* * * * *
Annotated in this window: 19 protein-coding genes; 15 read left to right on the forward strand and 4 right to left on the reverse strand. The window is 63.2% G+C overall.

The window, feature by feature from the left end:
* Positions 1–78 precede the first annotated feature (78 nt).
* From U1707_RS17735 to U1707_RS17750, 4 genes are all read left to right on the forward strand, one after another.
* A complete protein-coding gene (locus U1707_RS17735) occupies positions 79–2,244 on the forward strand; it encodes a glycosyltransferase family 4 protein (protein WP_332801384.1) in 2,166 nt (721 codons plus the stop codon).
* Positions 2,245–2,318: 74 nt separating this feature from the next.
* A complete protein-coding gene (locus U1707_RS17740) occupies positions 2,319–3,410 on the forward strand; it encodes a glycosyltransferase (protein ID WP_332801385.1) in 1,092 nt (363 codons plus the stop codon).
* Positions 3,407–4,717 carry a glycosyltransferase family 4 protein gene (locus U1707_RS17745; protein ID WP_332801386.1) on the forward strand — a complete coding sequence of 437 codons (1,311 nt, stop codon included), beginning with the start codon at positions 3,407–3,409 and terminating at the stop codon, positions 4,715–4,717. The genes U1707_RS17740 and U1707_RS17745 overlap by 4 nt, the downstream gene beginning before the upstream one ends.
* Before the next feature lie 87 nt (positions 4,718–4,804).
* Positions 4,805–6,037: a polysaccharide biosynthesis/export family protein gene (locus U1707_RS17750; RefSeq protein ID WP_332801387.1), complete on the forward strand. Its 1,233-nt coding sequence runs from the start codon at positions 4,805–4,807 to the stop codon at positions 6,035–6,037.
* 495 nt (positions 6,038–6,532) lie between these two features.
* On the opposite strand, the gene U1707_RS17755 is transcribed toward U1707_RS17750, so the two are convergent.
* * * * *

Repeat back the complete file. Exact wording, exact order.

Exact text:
Annotated in this window: 19 protein-coding genes; 15 read left to right on the forward strand and 4 right to left on the reverse strand. The window is 63.2% G+C overall.

The window, feature by feature from the left end:
* Positions 1–78 precede the first annotated feature (78 nt).
* From U1707_RS17735 to U1707_RS17750, 4 genes are all read left to right on the forward strand, one after another.
* A complete protein-coding gene (locus U1707_RS17735) occupies positions 79–2,244 on the forward strand; it encodes a glycosyltransferase family 4 protein (protein WP_332801384.1) in 2,166 nt (721 codons plus the stop codon).
* Positions 2,245–2,318: 74 nt separating this feature from the next.
* A complete protein-coding gene (locus U1707_RS17740) occupies positions 2,319–3,410 on the forward strand; it encodes a glycosyltransferase (protein ID WP_332801385.1) in 1,092 nt (363 codons plus the stop codon).
* Positions 3,407–4,717 carry a glycosyltransferase family 4 protein gene (locus U1707_RS17745; protein ID WP_332801386.1) on the forward strand — a complete coding sequence of 437 codons (1,311 nt, stop codon included), beginning with the start codon at positions 3,407–3,409 and terminating at the stop codon, positions 4,715–4,717. The genes U1707_RS17740 and U1707_RS17745 overlap by 4 nt, the downstream gene beginning before the upstream one ends.
* Before the next feature lie 87 nt (positions 4,718–4,804).
* Positions 4,805–6,037: a polysaccharide biosynthesis/export family protein gene (locus U1707_RS17750; RefSeq protein ID WP_332801387.1), complete on the forward strand. Its 1,233-nt coding sequence runs from the start codon at positions 4,805–4,807 to the stop codon at positions 6,035–6,037.
* 495 nt (positions 6,038–6,532) lie between these two features.
* On the opposite strand, the gene U1707_RS17755 is transcribed toward U1707_RS17750, so the two are convergent.